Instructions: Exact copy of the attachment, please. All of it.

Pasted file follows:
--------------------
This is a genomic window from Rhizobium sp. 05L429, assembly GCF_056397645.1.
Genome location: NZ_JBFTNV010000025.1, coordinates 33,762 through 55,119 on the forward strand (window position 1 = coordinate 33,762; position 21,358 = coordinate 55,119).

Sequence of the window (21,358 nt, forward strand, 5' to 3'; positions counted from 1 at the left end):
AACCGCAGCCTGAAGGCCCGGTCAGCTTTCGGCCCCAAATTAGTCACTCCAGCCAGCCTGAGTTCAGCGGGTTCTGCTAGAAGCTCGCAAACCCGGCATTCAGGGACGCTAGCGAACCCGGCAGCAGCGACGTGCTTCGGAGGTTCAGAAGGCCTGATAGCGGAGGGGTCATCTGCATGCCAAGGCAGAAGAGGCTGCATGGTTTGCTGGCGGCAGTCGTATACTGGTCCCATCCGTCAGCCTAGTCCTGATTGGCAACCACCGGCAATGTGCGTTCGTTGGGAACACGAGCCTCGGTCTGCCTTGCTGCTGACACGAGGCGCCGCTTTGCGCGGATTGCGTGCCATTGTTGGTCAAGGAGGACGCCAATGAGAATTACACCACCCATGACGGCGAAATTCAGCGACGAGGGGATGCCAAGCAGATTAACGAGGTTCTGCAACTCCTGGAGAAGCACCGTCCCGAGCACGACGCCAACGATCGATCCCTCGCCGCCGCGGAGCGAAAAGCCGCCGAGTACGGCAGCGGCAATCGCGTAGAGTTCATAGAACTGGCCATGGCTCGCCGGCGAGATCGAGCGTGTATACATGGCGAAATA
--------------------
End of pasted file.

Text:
This is a genomic window from Rhizobium sp. 05L429, assembly GCF_056397645.1.
Genome location: NZ_JBFTNV010000025.1, coordinates 33,762 through 55,119 on the forward strand (window position 1 = coordinate 33,762; position 21,358 = coordinate 55,119).

Sequence of the window (21,358 nt, forward strand, 5' to 3'; positions counted from 1 at the left end):
AACCGCAGCCTGAAGGCCCGGTCAGCTTTCGGCCCCAAATTAGTCACTCCAGCCAGCCTGAGTTCAGCGGGTTCTGCTAGAAGCTCGCAAACCCGGCATTCAGGGACGCTAGCGAACCCGGCAGCAGCGACGTGCTTCGGAGGTTCAGAAGGCCTGATAGCGGAGGGGTCATCTGCATGCCAAGGCAGAAGAGGCTGCATGGTTTGCTGGCGGCAGTCGTATACTGGTCCCATCCGTCAGCCTAGTCCTGATTGGCAACCACCGGCAATGTGCGTTCGTTGGGAACACGAGCCTCGGTCTGCCTTGCTGCTGACACGAGGCGCCGCTTTGCGCGGATTGCGTGCCATTGTTGGTCAAGGAGGACGCCAATGAGAATTACACCACCCATGACGGCGAAATTCAGCGACGAGGGGATGCCAAGCAGATTAACGAGGTTCTGCAACTCCTGGAGAAGCACCGTCCCGAGCACGACGCCAACGATCGATCCCTCGCCGCCGCGGAGCGAAAAGCCGCCGAGTACGGCAGCGGCAATCGCGTAGAGTTCATAGAACTGGCCATGGCTCGCCGGCGAGATCGAGCGTGTATACATGGCGAAATA